Does renting make more sense than buying?

The temptation to rent for folks who recently retired or will soon retire is understandable. The market’s hot. So, seizing the opportunity to take advantage of all that equity increase makes sense. Renting is OK in some cases. But the longer an early retiree rents, the riskier it becomes.

KRISTI BAILEY

Last year when the pandemic raged, some locals decided on early retirement. Others were forced or enticed into retirement with buyouts. At that time, it was possible to rent for less than the average mortgage payment, according to Realtor.com’s quarterly rent-buy analysis.

But that was before existing and new single-family home demand pushed prices into double-digit increases. Many landlords watched the trend and bumped rents – some by double-digits.

Fast forward to the current situation. Frantic searches for rentals almost equal searches for properties for sale. And there’s been a surge in new apartment complexes development even as the multifamily trend shows rents are stabilizing. And Realtor.com hasn’t updated its U.S. countywide rent-buy analysis since the first quarter.

Regardless of whether you’re a retiree, soon-to-be retiree, or an aspiring first-time homeowner, homeownership makes more sense than being a long-term renter. But there’s an if tacked onto the end of that statement. It makes sense if you plan to stay in place for at least five to seven years and keep up with basic maintenance. That’s typically how long it takes to recoup the costs of buying and selling the property. And although today’s appreciation rates are at record levels don’t bank on it be stay the norm.

As interest rates increase and inventory becomes more plentiful home prices will begin stabilizing. We haven’t had a balanced market of five to six months of inventory in the area NETAR monitors for quite a while. The last time we had a balanced supply-demand level was in Nov. 2018. Since then, things have increasingly shifted to favoring the seller side.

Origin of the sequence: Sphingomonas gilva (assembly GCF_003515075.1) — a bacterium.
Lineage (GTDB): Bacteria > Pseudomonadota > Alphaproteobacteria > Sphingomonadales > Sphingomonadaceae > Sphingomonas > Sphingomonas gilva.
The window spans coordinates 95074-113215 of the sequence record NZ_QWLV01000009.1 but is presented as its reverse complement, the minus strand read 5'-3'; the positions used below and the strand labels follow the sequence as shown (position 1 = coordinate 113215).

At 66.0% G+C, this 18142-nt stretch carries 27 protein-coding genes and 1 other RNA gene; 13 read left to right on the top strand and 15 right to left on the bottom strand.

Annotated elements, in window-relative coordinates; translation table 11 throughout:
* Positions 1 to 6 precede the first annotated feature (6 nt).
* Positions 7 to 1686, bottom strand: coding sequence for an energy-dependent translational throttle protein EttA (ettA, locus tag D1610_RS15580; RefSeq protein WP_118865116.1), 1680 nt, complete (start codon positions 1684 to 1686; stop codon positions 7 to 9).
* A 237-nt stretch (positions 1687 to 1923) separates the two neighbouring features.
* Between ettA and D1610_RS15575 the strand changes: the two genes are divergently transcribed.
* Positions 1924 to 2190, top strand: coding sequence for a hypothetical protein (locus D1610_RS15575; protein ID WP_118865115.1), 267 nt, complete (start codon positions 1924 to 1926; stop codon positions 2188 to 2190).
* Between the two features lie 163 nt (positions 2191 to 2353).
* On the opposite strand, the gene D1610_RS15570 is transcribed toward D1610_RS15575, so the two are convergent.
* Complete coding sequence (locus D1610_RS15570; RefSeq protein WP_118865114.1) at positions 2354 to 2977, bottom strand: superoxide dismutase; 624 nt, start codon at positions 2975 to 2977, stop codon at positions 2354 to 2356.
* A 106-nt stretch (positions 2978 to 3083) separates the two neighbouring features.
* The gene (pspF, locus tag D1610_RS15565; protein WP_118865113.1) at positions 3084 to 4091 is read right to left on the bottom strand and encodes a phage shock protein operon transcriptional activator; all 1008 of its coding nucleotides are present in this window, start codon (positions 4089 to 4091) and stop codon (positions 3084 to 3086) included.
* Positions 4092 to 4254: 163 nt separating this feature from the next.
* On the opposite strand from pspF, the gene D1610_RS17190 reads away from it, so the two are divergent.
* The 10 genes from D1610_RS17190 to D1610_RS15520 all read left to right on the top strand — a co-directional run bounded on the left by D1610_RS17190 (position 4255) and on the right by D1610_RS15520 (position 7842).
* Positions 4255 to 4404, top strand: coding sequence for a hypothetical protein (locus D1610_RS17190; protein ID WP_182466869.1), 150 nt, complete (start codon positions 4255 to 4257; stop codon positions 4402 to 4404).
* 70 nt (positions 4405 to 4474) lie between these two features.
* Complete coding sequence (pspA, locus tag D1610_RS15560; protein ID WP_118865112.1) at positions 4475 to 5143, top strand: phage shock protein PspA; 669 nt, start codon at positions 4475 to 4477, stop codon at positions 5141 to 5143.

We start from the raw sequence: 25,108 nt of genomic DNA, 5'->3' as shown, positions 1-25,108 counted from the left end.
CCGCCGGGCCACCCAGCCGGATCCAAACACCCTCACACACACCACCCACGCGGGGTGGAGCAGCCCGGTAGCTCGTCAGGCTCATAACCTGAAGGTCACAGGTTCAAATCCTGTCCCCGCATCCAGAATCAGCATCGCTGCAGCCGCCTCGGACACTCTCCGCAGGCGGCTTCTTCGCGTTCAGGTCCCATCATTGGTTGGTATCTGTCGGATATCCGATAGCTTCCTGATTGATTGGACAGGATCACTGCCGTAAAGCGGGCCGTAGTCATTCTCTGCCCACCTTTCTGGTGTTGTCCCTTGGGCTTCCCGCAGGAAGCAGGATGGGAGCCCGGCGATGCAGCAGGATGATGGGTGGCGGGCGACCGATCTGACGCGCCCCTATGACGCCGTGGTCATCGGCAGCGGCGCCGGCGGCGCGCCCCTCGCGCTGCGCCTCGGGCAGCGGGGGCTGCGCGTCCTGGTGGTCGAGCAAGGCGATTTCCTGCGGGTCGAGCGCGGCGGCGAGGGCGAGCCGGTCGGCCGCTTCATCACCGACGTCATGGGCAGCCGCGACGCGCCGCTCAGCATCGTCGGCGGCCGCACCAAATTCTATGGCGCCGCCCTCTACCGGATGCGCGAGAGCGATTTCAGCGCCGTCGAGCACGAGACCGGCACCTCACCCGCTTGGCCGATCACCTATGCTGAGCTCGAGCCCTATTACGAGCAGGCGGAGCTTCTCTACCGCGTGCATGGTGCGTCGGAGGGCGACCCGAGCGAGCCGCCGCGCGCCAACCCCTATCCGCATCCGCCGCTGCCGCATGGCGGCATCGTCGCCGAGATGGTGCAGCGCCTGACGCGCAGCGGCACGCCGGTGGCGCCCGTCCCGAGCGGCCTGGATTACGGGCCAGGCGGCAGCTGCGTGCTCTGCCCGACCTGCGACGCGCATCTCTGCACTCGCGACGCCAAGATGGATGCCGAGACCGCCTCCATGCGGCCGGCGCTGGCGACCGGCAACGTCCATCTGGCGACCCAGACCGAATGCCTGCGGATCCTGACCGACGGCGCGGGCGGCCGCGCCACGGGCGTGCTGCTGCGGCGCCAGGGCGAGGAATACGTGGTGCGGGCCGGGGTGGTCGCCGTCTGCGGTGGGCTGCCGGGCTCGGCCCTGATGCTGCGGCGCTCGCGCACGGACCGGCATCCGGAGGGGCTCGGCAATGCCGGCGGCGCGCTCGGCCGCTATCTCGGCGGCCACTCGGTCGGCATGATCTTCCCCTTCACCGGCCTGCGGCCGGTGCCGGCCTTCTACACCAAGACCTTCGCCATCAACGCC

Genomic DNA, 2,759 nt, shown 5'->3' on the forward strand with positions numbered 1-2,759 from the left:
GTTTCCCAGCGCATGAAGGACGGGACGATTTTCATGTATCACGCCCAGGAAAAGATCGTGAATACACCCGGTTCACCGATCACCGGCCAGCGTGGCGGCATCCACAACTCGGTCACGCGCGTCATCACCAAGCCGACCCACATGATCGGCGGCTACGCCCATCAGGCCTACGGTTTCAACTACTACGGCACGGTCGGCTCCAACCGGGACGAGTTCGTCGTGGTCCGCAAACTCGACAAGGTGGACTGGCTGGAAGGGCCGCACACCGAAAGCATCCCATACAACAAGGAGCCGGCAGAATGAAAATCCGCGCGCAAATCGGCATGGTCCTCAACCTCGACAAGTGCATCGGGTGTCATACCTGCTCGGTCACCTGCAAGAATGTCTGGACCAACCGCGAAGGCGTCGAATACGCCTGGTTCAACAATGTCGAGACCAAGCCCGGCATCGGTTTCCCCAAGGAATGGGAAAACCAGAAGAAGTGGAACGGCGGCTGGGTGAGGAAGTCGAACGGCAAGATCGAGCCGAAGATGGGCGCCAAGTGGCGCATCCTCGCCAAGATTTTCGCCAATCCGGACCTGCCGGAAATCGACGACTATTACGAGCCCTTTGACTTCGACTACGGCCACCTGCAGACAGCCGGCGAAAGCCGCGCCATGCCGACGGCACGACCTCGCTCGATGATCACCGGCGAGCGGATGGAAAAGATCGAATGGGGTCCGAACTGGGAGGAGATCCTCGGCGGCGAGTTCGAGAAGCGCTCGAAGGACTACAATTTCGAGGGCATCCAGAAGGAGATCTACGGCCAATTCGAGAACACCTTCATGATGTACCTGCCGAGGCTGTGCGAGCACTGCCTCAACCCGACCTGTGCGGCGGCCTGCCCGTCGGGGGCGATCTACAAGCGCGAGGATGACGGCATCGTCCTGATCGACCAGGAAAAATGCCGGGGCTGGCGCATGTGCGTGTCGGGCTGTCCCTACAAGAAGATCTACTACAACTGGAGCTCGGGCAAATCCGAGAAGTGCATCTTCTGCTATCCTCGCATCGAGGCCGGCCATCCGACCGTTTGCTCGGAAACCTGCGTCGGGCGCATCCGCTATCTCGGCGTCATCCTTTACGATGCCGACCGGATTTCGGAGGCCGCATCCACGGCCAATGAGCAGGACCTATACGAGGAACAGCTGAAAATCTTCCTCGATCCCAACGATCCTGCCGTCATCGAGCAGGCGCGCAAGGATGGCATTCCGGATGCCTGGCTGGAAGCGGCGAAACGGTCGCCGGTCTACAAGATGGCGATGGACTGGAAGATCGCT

That begs the question. How long will it be before the market stabilizes and supply and demand are balanced? Although there are varied opinions, the truth is we’ll know it after it happens. That’s not a weasel-out-of-an-answer response – only a statement of reality.

Builders are getting new homes on the market as fast as they can. But new homes, condominiums, and townhomes are not a quick fix given how long it takes to get new homes on the market. Inflation and an improving economy are nibbling away at the extra buying power basement-level mortgage rates buyers had during the pandemic’s peak years. Nibbling away means slow, downward pressure on home prices, which will put an equal amount of downward pressure on sales unless there’s a boom in job creation and wages.

Most housing experts think 2022 will be a stabilization year that will still be a sellers’ market but with slower price growth. That means another year when there will be ups and downs for both buyers and sellers. It’s a continuation of a market climate that gives the most reward to those who have the best local market insights and a network of professionals that quickly and efficiently navigate the complexities of a transitioning market.

Partnering and working with a professional local REALTOR® is the best time and outcome-tested way to get that done.



NETAR is the voice for real estate in Northeast Tennessee. It’s the largest trade association in the Northeast Tennessee, Southwest Virginia region representing over 1,500 members and 100 affiliates involved in all aspects of the residential and commercial real estate industries.

NETAR is the voice for real estate in Northeast Tennessee. It is the largest trade association in the Northeast Tennessee, Southwest Virginia region, representing over 1,600+ members and 100+ business partners involved in all aspects of the residential and commercial real estate industries. Weekly market reports and information for both consumers and members are available on the NETAR website at https://netar.us